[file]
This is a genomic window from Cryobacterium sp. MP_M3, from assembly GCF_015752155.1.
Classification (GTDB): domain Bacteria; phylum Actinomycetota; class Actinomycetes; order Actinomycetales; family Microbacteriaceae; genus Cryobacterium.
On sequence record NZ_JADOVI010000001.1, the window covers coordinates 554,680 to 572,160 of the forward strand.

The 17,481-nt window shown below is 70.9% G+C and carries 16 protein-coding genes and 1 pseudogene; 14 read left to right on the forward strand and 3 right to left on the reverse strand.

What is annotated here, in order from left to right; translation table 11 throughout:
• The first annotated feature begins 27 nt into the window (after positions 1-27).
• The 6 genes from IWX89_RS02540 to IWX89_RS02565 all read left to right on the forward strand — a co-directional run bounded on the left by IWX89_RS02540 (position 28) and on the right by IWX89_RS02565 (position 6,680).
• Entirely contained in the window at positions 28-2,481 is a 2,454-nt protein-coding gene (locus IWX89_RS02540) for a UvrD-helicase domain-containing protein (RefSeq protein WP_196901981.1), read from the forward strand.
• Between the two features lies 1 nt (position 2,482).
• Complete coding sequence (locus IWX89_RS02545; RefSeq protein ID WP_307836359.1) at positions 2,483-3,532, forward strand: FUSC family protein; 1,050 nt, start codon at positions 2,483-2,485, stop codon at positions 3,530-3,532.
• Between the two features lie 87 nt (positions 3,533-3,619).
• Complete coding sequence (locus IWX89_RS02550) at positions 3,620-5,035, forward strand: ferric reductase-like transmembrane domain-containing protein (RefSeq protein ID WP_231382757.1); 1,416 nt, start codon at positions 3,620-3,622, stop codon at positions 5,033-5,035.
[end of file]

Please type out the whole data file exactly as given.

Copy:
This is a genomic window from Cryobacterium sp. MP_M3, from assembly GCF_015752155.1.
Classification (GTDB): domain Bacteria; phylum Actinomycetota; class Actinomycetes; order Actinomycetales; family Microbacteriaceae; genus Cryobacterium.
On sequence record NZ_JADOVI010000001.1, the window covers coordinates 554,680 to 572,160 of the forward strand.

The 17,481-nt window shown below is 70.9% G+C and carries 16 protein-coding genes and 1 pseudogene; 14 read left to right on the forward strand and 3 right to left on the reverse strand.

What is annotated here, in order from left to right; translation table 11 throughout:
• The first annotated feature begins 27 nt into the window (after positions 1-27).
• The 6 genes from IWX89_RS02540 to IWX89_RS02565 all read left to right on the forward strand — a co-directional run bounded on the left by IWX89_RS02540 (position 28) and on the right by IWX89_RS02565 (position 6,680).
• Entirely contained in the window at positions 28-2,481 is a 2,454-nt protein-coding gene (locus IWX89_RS02540) for a UvrD-helicase domain-containing protein (RefSeq protein WP_196901981.1), read from the forward strand.
• Between the two features lies 1 nt (position 2,482).
• Complete coding sequence (locus IWX89_RS02545; RefSeq protein ID WP_307836359.1) at positions 2,483-3,532, forward strand: FUSC family protein; 1,050 nt, start codon at positions 2,483-2,485, stop codon at positions 3,530-3,532.
• Between the two features lie 87 nt (positions 3,533-3,619).
• Complete coding sequence (locus IWX89_RS02550) at positions 3,620-5,035, forward strand: ferric reductase-like transmembrane domain-containing protein (RefSeq protein ID WP_231382757.1); 1,416 nt, start codon at positions 3,620-3,622, stop codon at positions 5,033-5,035.